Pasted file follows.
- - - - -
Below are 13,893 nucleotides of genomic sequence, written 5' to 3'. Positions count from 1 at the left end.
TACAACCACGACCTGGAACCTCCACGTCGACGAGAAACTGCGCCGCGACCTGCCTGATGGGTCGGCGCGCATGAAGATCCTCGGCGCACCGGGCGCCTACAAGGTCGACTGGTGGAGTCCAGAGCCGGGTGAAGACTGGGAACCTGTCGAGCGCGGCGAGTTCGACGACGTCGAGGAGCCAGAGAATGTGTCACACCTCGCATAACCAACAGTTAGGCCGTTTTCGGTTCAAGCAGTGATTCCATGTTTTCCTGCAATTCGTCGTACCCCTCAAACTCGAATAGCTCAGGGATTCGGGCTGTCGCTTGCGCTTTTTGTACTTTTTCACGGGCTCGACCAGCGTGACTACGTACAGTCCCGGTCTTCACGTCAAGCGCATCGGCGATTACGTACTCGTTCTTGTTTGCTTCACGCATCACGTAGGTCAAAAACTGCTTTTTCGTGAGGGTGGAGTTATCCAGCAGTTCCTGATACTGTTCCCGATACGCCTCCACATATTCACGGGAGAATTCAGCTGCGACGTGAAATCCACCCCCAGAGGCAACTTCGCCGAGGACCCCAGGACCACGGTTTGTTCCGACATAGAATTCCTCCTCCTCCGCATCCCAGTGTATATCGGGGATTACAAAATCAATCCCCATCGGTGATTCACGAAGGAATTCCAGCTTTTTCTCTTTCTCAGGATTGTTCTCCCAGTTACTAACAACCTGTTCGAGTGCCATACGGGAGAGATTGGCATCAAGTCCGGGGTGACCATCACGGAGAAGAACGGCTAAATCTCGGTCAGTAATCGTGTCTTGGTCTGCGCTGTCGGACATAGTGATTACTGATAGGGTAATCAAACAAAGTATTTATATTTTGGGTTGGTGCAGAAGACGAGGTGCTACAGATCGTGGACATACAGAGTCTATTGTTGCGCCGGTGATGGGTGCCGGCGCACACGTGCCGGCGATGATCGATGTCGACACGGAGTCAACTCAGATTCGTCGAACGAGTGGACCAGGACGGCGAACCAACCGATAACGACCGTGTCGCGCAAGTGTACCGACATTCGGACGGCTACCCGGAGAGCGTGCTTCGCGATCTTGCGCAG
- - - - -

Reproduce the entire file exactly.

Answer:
Below are 13,893 nucleotides of genomic sequence, written 5' to 3'. Positions count from 1 at the left end.
TACAACCACGACCTGGAACCTCCACGTCGACGAGAAACTGCGCCGCGACCTGCCTGATGGGTCGGCGCGCATGAAGATCCTCGGCGCACCGGGCGCCTACAAGGTCGACTGGTGGAGTCCAGAGCCGGGTGAAGACTGGGAACCTGTCGAGCGCGGCGAGTTCGACGACGTCGAGGAGCCAGAGAATGTGTCACACCTCGCATAACCAACAGTTAGGCCGTTTTCGGTTCAAGCAGTGATTCCATGTTTTCCTGCAATTCGTCGTACCCCTCAAACTCGAATAGCTCAGGGATTCGGGCTGTCGCTTGCGCTTTTTGTACTTTTTCACGGGCTCGACCAGCGTGACTACGTACAGTCCCGGTCTTCACGTCAAGCGCATCGGCGATTACGTACTCGTTCTTGTTTGCTTCACGCATCACGTAGGTCAAAAACTGCTTTTTCGTGAGGGTGGAGTTATCCAGCAGTTCCTGATACTGTTCCCGATACGCCTCCACATATTCACGGGAGAATTCAGCTGCGACGTGAAATCCACCCCCAGAGGCAACTTCGCCGAGGACCCCAGGACCACGGTTTGTTCCGACATAGAATTCCTCCTCCTCCGCATCCCAGTGTATATCGGGGATTACAAAATCAATCCCCATCGGTGATTCACGAAGGAATTCCAGCTTTTTCTCTTTCTCAGGATTGTTCTCCCAGTTACTAACAACCTGTTCGAGTGCCATACGGGAGAGATTGGCATCAAGTCCGGGGTGACCATCACGGAGAAGAACGGCTAAATCTCGGTCAGTAATCGTGTCTTGGTCTGCGCTGTCGGACATAGTGATTACTGATAGGGTAATCAAACAAAGTATTTATATTTTGGGTTGGTGCAGAAGACGAGGTGCTACAGATCGTGGACATACAGAGTCTATTGTTGCGCCGGTGATGGGTGCCGGCGCACACGTGCCGGCGATGATCGATGTCGACACGGAGTCAACTCAGATTCGTCGAACGAGTGGACCAGGACGGCGAACCAACCGATAACGACCGTGTCGCGCAAGTGTACCGACATTCGGACGGCTACCCGGAGAGCGTGCTTCGCGATCTTGCGCAG